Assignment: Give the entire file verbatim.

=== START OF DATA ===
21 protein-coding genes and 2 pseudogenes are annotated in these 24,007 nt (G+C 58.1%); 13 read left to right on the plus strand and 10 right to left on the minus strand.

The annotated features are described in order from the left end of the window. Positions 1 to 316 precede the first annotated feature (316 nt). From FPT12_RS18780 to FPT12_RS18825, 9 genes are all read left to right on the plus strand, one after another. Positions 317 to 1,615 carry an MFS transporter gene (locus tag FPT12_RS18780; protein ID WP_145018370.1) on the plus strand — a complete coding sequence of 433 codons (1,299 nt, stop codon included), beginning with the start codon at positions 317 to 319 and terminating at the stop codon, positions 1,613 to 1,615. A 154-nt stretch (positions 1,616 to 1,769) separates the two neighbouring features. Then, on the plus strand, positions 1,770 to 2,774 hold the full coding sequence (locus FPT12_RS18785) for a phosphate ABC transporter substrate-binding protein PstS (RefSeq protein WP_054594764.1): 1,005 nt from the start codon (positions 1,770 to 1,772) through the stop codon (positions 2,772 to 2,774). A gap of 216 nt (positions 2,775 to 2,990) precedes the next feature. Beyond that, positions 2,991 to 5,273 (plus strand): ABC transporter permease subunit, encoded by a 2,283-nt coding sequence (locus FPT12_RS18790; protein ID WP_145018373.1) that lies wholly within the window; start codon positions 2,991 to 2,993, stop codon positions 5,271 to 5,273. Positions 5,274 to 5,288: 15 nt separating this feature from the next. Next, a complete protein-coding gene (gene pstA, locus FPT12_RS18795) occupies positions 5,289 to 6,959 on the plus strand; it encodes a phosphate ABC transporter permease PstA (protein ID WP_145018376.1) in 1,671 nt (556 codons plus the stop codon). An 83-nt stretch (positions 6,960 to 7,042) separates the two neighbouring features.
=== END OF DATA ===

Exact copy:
21 protein-coding genes and 2 pseudogenes are annotated in these 24,007 nt (G+C 58.1%); 13 read left to right on the plus strand and 10 right to left on the minus strand.

The annotated features are described in order from the left end of the window. Positions 1 to 316 precede the first annotated feature (316 nt). From FPT12_RS18780 to FPT12_RS18825, 9 genes are all read left to right on the plus strand, one after another. Positions 317 to 1,615 carry an MFS transporter gene (locus tag FPT12_RS18780; protein ID WP_145018370.1) on the plus strand — a complete coding sequence of 433 codons (1,299 nt, stop codon included), beginning with the start codon at positions 317 to 319 and terminating at the stop codon, positions 1,613 to 1,615. A 154-nt stretch (positions 1,616 to 1,769) separates the two neighbouring features. Then, on the plus strand, positions 1,770 to 2,774 hold the full coding sequence (locus FPT12_RS18785) for a phosphate ABC transporter substrate-binding protein PstS (RefSeq protein WP_054594764.1): 1,005 nt from the start codon (positions 1,770 to 1,772) through the stop codon (positions 2,772 to 2,774). A gap of 216 nt (positions 2,775 to 2,990) precedes the next feature. Beyond that, positions 2,991 to 5,273 (plus strand): ABC transporter permease subunit, encoded by a 2,283-nt coding sequence (locus FPT12_RS18790; protein ID WP_145018373.1) that lies wholly within the window; start codon positions 2,991 to 2,993, stop codon positions 5,271 to 5,273. Positions 5,274 to 5,288: 15 nt separating this feature from the next. Next, a complete protein-coding gene (gene pstA, locus FPT12_RS18795) occupies positions 5,289 to 6,959 on the plus strand; it encodes a phosphate ABC transporter permease PstA (protein ID WP_145018376.1) in 1,671 nt (556 codons plus the stop codon). An 83-nt stretch (positions 6,960 to 7,042) separates the two neighbouring features.